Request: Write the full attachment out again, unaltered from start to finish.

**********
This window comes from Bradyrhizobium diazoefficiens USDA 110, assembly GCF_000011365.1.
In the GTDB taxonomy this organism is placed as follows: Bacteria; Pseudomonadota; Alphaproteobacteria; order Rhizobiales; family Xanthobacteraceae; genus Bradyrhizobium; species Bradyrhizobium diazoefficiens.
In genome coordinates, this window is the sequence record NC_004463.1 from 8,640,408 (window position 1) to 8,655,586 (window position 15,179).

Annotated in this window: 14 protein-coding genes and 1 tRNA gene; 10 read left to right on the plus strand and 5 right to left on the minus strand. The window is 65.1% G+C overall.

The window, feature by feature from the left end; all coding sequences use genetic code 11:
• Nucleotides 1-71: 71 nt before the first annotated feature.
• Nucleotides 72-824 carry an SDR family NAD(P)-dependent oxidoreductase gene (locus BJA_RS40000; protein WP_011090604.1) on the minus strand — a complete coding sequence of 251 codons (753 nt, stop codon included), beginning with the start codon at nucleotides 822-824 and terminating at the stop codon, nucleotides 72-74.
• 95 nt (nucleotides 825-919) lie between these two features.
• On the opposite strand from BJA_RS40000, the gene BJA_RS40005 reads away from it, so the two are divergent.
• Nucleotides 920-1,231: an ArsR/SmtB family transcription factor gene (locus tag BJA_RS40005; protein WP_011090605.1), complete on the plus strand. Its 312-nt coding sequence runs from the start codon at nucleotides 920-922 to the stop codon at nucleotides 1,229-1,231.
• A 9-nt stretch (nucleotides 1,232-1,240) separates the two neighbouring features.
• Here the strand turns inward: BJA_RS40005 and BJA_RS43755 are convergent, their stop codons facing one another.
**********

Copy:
This window comes from Bradyrhizobium diazoefficiens USDA 110, assembly GCF_000011365.1.
In the GTDB taxonomy this organism is placed as follows: Bacteria; Pseudomonadota; Alphaproteobacteria; order Rhizobiales; family Xanthobacteraceae; genus Bradyrhizobium; species Bradyrhizobium diazoefficiens.
In genome coordinates, this window is the sequence record NC_004463.1 from 8,640,408 (window position 1) to 8,655,586 (window position 15,179).

Annotated in this window: 14 protein-coding genes and 1 tRNA gene; 10 read left to right on the plus strand and 5 right to left on the minus strand. The window is 65.1% G+C overall.

The window, feature by feature from the left end; all coding sequences use genetic code 11:
• Nucleotides 1-71: 71 nt before the first annotated feature.
• Nucleotides 72-824 carry an SDR family NAD(P)-dependent oxidoreductase gene (locus BJA_RS40000; protein WP_011090604.1) on the minus strand — a complete coding sequence of 251 codons (753 nt, stop codon included), beginning with the start codon at nucleotides 822-824 and terminating at the stop codon, nucleotides 72-74.
• 95 nt (nucleotides 825-919) lie between these two features.
• On the opposite strand from BJA_RS40000, the gene BJA_RS40005 reads away from it, so the two are divergent.
• Nucleotides 920-1,231: an ArsR/SmtB family transcription factor gene (locus tag BJA_RS40005; protein WP_011090605.1), complete on the plus strand. Its 312-nt coding sequence runs from the start codon at nucleotides 920-922 to the stop codon at nucleotides 1,229-1,231.
• A 9-nt stretch (nucleotides 1,232-1,240) separates the two neighbouring features.
• Here the strand turns inward: BJA_RS40005 and BJA_RS43755 are convergent, their stop codons facing one another.